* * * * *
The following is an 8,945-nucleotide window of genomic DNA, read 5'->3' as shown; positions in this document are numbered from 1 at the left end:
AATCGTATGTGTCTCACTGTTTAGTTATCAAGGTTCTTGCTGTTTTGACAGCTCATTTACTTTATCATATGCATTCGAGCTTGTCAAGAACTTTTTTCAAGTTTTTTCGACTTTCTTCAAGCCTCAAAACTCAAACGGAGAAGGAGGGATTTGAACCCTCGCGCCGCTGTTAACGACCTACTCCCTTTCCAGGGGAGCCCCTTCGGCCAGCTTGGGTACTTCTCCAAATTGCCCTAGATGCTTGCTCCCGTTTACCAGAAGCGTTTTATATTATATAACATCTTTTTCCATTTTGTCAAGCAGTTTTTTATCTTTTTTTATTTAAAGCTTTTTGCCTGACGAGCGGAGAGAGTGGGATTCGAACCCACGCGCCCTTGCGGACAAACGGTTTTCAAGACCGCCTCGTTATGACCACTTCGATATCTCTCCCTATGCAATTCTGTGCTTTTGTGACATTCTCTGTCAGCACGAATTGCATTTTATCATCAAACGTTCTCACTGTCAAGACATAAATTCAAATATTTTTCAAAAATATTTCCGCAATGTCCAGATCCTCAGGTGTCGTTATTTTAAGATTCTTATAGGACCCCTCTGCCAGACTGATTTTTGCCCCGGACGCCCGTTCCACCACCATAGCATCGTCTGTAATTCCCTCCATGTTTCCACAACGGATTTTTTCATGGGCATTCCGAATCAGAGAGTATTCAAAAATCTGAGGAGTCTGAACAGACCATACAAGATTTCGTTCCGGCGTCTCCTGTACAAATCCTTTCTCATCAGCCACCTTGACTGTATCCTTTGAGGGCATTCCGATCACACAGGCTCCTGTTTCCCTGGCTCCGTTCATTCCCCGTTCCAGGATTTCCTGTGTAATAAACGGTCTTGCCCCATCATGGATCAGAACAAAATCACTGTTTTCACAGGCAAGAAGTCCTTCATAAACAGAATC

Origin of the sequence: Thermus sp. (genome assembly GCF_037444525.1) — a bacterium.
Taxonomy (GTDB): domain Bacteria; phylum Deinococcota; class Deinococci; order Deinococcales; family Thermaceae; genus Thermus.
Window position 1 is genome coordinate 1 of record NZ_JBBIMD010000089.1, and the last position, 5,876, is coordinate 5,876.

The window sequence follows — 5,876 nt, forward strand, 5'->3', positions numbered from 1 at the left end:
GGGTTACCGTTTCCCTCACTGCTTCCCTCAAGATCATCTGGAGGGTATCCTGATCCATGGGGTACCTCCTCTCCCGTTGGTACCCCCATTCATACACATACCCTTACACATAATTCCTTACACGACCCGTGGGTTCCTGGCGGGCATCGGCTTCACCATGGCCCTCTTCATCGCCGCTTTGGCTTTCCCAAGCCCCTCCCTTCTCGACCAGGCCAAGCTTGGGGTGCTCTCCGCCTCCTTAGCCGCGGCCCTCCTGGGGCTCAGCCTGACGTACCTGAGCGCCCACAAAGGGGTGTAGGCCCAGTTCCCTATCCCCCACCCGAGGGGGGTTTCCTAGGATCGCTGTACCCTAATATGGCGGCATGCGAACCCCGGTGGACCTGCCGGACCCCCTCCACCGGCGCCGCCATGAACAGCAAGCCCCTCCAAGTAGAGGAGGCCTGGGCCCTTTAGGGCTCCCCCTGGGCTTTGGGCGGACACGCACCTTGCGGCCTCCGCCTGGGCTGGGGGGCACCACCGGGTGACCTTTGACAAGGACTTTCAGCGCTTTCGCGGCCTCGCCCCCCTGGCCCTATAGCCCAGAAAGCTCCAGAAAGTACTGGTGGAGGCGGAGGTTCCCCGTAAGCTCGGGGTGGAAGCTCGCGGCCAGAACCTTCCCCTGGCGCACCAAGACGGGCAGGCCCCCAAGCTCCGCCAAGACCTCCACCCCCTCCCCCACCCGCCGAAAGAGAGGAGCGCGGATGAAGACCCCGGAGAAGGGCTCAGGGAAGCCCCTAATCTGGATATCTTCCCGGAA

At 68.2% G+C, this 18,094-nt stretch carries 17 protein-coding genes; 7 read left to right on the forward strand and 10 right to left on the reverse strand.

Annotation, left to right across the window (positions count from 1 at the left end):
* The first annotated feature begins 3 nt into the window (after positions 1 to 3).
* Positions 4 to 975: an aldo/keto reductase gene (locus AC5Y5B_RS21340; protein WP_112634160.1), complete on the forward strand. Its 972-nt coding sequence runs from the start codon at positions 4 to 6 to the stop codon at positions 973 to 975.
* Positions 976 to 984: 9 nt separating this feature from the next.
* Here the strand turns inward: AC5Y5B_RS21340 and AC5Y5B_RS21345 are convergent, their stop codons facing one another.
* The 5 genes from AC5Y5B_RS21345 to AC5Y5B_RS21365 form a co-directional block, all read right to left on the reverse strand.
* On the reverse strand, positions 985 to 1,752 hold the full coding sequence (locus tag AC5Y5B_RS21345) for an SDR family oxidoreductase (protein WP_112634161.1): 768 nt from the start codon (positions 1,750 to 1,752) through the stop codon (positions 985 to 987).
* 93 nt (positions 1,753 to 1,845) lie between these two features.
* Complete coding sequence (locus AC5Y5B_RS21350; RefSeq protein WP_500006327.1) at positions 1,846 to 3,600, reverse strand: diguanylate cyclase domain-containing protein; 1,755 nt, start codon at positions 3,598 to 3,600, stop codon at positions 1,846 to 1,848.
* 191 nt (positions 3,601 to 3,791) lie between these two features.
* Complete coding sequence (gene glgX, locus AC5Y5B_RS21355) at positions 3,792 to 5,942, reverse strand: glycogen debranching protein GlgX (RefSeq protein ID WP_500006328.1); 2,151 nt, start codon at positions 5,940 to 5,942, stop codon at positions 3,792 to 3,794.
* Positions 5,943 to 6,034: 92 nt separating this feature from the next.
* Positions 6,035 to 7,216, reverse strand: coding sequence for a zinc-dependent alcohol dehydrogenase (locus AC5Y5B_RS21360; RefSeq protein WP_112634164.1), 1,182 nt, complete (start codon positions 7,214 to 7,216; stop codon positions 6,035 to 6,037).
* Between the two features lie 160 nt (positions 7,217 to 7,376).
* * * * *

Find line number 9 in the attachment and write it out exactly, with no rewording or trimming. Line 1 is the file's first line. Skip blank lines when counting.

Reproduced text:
Annotation, left to right across the window (positions count from 1 at the left end):